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Do you teach a braking wedge to your beginners? - Page 2

post #31 of 36
<BLOCKQUOTE>quote:</font><HR>Originally posted by nolobolono:
wail (how do you spell that word?) <HR></BLOCKQUOTE>

Whale (as in spank) would be correct slang in that situation I believe.
ex. "Dude...did you see him whale on that guy??"

Wail is synonymous with 'rockin' (but specific to 'hair band' performance)
ex. "She Wails!"(Waynes World Quote # 346)

I agree wholeheartedly with nolo's observations, but I saw a 4 year old last year who whales everything parallel. It was crazy. I even saw him in the park going off the kickers with the teenagers! That kid was definitely an exception. I wish I could have seen him develop.

<FONT COLOR="#800080" SIZE="1">[ December 06, 2001 09:27 PM: Message edited 2 times, by Roto ]</font>
post #32 of 36
This is interesting. a good deal of the Sports medicine research nowadays talks about the fact that we know how to condition for exceleration, but not deceleration. But in skiing, people are still debating the best method of deceleration. Hmmm
post #33 of 36
<BLOCKQUOTE>quote:</font><HR>Originally posted by Lisamarie:
This is interesting. a good deal of the Sports medicine research nowadays talks about the fact that we know how to condition for exceleration, but not deceleration. But in skiing, people are still debating the best method of deceleration. Hmmm<HR></BLOCKQUOTE>

I agree with your observation, and offer my only words of wisdom on the topic of "Exceleration and Deceleration"

SPEED IS GOOD IT IS THE SUDDEN STOP THAT KILLS YA!
post #34 of 36
Yes. Gliding wedge to a breaking wedge and also a turn to a stop.

It saves a pile of money on fence repairs.
post #35 of 36
<BLOCKQUOTE>quote:</font><HR>Originally posted by SnoKarver:
TomB, your confusion is understandable. The "Phantom Drag" method is what RickH is mentioning, and it's really neat...

... It's different, but it works. I can phantom drag real slowly sideways down a very icy and steep slope... if I want to...
<HR></BLOCKQUOTE>

I understand the movement (I have been following the HH web site from its beginning), but it is hardly the answer for a beginner to slowing down on a steep icy slope. I don't doubt that a good skier can do it, but please don't tell me that the downhill ski is flatned. Why the heck would I struggle with draging the uphill ski to slow down, while making a forced move to flatten my downhill ski (when braking is the goal). Sorry, but I simply don't buy these "forced" moves that try to justify PMTS in all situations.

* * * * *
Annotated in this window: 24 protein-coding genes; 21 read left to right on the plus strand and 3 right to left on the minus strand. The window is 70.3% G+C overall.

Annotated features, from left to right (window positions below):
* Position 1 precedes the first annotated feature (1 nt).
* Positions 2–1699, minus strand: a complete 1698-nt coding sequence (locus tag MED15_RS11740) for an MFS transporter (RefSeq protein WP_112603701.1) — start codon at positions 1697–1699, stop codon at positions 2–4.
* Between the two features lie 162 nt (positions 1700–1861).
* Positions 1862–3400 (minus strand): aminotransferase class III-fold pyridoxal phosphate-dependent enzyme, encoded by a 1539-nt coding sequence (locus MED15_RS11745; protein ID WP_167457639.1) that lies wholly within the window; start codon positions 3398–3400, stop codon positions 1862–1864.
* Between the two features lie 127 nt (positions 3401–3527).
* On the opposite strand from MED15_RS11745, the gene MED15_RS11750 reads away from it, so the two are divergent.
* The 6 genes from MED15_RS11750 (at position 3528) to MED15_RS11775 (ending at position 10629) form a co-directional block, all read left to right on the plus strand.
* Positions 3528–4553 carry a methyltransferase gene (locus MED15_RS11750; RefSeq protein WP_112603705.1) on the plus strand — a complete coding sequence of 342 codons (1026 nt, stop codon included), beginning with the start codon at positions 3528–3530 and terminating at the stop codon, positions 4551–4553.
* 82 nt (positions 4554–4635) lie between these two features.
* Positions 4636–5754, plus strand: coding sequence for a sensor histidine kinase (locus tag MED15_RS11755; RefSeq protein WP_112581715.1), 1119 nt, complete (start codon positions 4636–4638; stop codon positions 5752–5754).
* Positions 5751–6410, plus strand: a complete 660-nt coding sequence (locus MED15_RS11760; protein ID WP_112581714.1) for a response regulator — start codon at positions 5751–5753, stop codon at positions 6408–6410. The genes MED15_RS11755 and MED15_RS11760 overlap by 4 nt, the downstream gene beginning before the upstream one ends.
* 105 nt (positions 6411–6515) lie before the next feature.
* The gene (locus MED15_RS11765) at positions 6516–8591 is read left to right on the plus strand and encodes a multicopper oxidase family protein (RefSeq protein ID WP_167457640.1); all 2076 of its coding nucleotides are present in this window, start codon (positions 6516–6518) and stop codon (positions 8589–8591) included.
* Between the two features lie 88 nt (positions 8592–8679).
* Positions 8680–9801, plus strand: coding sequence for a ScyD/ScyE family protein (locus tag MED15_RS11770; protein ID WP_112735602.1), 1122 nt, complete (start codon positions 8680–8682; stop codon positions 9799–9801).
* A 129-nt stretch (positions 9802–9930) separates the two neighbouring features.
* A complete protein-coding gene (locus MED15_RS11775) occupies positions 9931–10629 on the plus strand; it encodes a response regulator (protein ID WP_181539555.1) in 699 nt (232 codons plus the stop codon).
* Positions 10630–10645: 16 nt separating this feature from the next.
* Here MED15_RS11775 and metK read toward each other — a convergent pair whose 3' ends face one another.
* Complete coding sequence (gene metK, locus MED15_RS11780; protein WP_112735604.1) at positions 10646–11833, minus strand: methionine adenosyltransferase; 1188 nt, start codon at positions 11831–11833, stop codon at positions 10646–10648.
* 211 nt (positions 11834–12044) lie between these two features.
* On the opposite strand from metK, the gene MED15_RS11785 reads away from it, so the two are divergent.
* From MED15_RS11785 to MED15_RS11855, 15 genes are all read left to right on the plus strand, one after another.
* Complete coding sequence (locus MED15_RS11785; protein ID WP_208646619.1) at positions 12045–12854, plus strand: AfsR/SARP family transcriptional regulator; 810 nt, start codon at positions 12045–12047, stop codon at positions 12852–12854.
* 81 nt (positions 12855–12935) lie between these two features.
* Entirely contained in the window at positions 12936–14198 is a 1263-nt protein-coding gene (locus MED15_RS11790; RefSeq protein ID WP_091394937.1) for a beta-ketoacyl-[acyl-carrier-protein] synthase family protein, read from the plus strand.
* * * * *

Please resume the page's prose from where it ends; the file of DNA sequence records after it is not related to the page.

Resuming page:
For gliding and somewhat controlling speed, it is OK, but it is no better or worse than doing with 2 feet. The obsession of using the the inside foot takes away from the PMTS's good intentions. :
post #36 of 36
To add to TomB's post:

<BLOCKQUOTE>quote:</font><HR> The obsession of using the the inside foot takes away from the PMTS's good intentions.
<HR></BLOCKQUOTE>
RickH, I can't understand. If you teach this stuff, how could you possibly miscontrue something like the phantom drag. It is clearly to allow the beginner or anyone else to eliminate the wedge by getting the feeling of brushing the inside (light) ski from the big toe edge to the little toe edge and progressively tipping that inside ski to biomechanically allow the the kinetic chain to result in more outski ski edge engagement. Whether it's boots only and standing on flat terrain (I've seen the instructional videos) or skis gliding on a green. I doubt HH intended it to be used in any way shape or form as a BRAKE! I wish he could see your posts. He would be quite embarassed that you represent him. Tipping the uphill/inside ski more and more progressively will cause the downhill ski to have more edge angle and then more carving considering everything else is o.k. But to keep the downhill ski flat intentionally as you tip the inside ski for some sort of speed control???? That goes against the biomechanics chain that you guys base your whole theory on. The purpose of tipping the inside ski is to get the outside or wieghted ski to edge and engage.. is it not? All without having to think about the outside ski at all and without having to learn and refine the skill of independent steering.

BTW, I would like to point out just a small point of hypocrasy on HH's part. Don't get me wrong, I love watch HH ski. I watch his video and see him in others, but I have yet to see HH carve slow short radius turns at slow speeds without any independent steering. I can name examples in his video but frankly, as many of you are probably exhausted with the whole HH and PMTS saga, I am as well!! But I would like to say that I have no repect for any instructor who throws all logic and physics out the window to try to tie everything back to their mode of instruction even though it makes no sense at all. Makes for good debate though.
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